just dont boot your mac in targert disk mode or u will loose all ur home directory dew to the image becoming corrupt and stuff because of file vault... and in reality NO employee should care if their boss is snooping on them or not... if the IT has it so all data is stored on the server he might have the shadow copy on the 2003 server ON anyways... so in reality the user in a work enviorment does not own the computer at their desk (most the time) and does not own the network so all actions are uppon the owner... hence if bill in accounting is on myspace at work and then is hitting on a "12year old named jane" who is really a cop named bob... the owner gets the lawsuit too not just the employee... dew to that he was providing the means of access... what is really messed up...

Re:This is a great feature (4, Interesting)

Jerry Coffin (824726) | more than 7 years ago | (#15814486)

I wonder if OS X 10.5 was going to have such a feature and it leaked out. This is actually a quasi-innovative idea from Microsoft. Maybe they stole it from Apple via corporate spying.

Microsoft got this one much more directly. Windows NT started out as basically the next version of VMS, designed and written almost entirely by former DECies (one rumor has it that the "NT" came from taking VMS and adding one to each letter to get WNT...) VMS has had a feature like this for years. It predates not only OS/X, but the Macintosh in general. I can remember using in about 1981 or so -- I don't remember for sure, but VMS 3 is what sticks in my mind -- and I don't think it was new then (it seemed pretty cool to me after dealing with Control Data mainframes, but the people who'd been using VMS longer didn't seem to think of it as new or exciting).

Re:This is a great feature (4, Interesting)

ozmanjusri (601766) | more than 7 years ago | (#15814597)

I don't think it was new then

The VMS filesystem (Files 11) was an evolution of earlier DEC filesystems and had versioning buit in from the start. There's also a more user-oriented versioning filesystem which has been in development for Linux for the past few years.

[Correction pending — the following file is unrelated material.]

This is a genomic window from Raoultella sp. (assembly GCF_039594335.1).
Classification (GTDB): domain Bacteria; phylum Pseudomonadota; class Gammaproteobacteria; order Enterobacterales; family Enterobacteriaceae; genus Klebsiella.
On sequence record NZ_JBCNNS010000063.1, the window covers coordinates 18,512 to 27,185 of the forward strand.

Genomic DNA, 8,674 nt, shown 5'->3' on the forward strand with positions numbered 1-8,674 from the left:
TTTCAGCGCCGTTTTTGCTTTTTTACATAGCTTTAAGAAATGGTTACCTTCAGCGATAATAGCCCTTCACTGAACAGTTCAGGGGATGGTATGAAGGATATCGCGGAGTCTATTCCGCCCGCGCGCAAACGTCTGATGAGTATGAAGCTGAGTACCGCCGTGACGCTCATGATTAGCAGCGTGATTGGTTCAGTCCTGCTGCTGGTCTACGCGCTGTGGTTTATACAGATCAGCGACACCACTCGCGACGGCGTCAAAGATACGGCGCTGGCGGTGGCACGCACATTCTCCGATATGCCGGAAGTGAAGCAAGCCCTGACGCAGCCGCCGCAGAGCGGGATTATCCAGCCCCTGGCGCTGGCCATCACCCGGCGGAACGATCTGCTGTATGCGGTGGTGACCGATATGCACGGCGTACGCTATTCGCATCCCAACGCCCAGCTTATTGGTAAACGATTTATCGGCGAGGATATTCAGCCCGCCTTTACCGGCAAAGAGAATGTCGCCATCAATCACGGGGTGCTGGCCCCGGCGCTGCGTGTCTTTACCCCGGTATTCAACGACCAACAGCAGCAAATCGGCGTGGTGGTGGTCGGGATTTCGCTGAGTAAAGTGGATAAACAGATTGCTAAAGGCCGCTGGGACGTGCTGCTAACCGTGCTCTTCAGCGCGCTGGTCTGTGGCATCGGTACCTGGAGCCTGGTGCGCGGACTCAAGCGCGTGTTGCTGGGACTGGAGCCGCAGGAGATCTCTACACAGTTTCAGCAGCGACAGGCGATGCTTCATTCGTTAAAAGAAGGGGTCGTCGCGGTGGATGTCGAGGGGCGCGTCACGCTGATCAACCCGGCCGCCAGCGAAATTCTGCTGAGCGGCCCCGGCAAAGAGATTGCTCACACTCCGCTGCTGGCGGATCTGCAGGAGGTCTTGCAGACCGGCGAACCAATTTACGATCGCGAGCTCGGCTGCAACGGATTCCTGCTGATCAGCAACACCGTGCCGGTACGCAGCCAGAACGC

http://sourceforge.net/projects/versionfs/ [sourceforge.net]

No, not really. (4, Interesting)

Ayanami Rei (621112) | more than 7 years ago | (#15814627)

This versioning in NT is based on a generic disk-snapshot system (similar to Linux's LVM, FreeBSD's gvinum stuff, Solaris DiskSuite, NetApp, etc. etc.)
The VMS versioning was done in the file system itself. This system (and many related systems) are done at a layer underneath the filesystem, and are often filesystem agnostic.

People like to say that Windows NT borrows a lot from VMS. That's like saying Linux borrows a lot from Multics. There isn't really _anything_ in common, but they are in the same spirit.

Versioning is not innovative (1)

lokedhs (672255) | more than 7 years ago | (#15814507)

SCO used to have this feature back in the 90's. Also, the VMS filesystem [wikipedia.org] has had versioning since several decades back, and according to the Wikipedia article [wikipedia.org] the feature was first found in TENEX which was created in 1969.

It can be disabled, right? (3, Insightful)

ShaunC (203807) | more than 7 years ago | (#15814376)

FTA:
With Windows Vista, the operating system will make "shadow" (that is, backup) copies of files and folders for users who have "System Protection" enabled (the default setting).
Sounds to me like those of us who turn "System Protection" off, which would be one of my first few post-install steps, don't have to worry about the new features. Much ado about nothing, it appears...